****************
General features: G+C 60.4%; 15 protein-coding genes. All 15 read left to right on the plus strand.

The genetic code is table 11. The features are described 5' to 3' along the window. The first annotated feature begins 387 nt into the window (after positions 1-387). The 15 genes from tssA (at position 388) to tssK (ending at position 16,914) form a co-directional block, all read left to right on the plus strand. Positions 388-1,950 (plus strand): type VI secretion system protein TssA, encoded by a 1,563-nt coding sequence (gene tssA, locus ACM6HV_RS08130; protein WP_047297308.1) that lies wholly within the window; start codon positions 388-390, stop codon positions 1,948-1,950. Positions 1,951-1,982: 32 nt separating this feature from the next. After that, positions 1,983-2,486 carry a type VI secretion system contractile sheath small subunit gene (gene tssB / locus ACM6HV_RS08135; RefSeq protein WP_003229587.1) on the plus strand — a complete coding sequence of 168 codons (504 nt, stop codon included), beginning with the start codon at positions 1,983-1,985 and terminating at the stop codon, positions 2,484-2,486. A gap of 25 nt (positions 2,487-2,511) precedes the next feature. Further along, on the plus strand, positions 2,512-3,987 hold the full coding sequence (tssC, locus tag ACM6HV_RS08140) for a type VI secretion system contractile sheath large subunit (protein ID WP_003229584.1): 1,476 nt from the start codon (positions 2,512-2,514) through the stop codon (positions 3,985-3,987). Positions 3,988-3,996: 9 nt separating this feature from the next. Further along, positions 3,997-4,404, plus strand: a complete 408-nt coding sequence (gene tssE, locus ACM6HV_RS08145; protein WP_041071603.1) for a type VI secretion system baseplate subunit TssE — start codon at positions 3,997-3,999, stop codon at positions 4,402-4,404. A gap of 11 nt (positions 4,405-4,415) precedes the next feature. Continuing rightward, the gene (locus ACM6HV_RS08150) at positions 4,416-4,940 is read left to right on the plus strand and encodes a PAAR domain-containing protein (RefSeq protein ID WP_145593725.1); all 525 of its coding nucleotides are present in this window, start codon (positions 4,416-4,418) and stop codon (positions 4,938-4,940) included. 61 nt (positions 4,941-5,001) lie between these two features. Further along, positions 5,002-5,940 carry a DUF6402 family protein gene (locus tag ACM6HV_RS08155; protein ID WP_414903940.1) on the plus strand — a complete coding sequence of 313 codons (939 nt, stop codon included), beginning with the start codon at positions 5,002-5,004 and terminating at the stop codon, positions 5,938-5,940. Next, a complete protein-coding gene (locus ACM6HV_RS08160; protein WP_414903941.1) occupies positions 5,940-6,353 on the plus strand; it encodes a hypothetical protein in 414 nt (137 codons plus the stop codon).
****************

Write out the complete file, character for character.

General features: G+C 60.4%; 15 protein-coding genes. All 15 read left to right on the plus strand.

The genetic code is table 11. The features are described 5' to 3' along the window. The first annotated feature begins 387 nt into the window (after positions 1-387). The 15 genes from tssA (at position 388) to tssK (ending at position 16,914) form a co-directional block, all read left to right on the plus strand. Positions 388-1,950 (plus strand): type VI secretion system protein TssA, encoded by a 1,563-nt coding sequence (gene tssA, locus ACM6HV_RS08130; protein WP_047297308.1) that lies wholly within the window; start codon positions 388-390, stop codon positions 1,948-1,950. Positions 1,951-1,982: 32 nt separating this feature from the next. After that, positions 1,983-2,486 carry a type VI secretion system contractile sheath small subunit gene (gene tssB / locus ACM6HV_RS08135; RefSeq protein WP_003229587.1) on the plus strand — a complete coding sequence of 168 codons (504 nt, stop codon included), beginning with the start codon at positions 1,983-1,985 and terminating at the stop codon, positions 2,484-2,486. A gap of 25 nt (positions 2,487-2,511) precedes the next feature. Further along, on the plus strand, positions 2,512-3,987 hold the full coding sequence (tssC, locus tag ACM6HV_RS08140) for a type VI secretion system contractile sheath large subunit (protein ID WP_003229584.1): 1,476 nt from the start codon (positions 2,512-2,514) through the stop codon (positions 3,985-3,987). Positions 3,988-3,996: 9 nt separating this feature from the next. Further along, positions 3,997-4,404, plus strand: a complete 408-nt coding sequence (gene tssE, locus ACM6HV_RS08145; protein WP_041071603.1) for a type VI secretion system baseplate subunit TssE — start codon at positions 3,997-3,999, stop codon at positions 4,402-4,404. A gap of 11 nt (positions 4,405-4,415) precedes the next feature. Continuing rightward, the gene (locus ACM6HV_RS08150) at positions 4,416-4,940 is read left to right on the plus strand and encodes a PAAR domain-containing protein (RefSeq protein ID WP_145593725.1); all 525 of its coding nucleotides are present in this window, start codon (positions 4,416-4,418) and stop codon (positions 4,938-4,940) included. 61 nt (positions 4,941-5,001) lie between these two features. Further along, positions 5,002-5,940 carry a DUF6402 family protein gene (locus tag ACM6HV_RS08155; protein ID WP_414903940.1) on the plus strand — a complete coding sequence of 313 codons (939 nt, stop codon included), beginning with the start codon at positions 5,002-5,004 and terminating at the stop codon, positions 5,938-5,940. Next, a complete protein-coding gene (locus ACM6HV_RS08160; protein WP_414903941.1) occupies positions 5,940-6,353 on the plus strand; it encodes a hypothetical protein in 414 nt (137 codons plus the stop codon).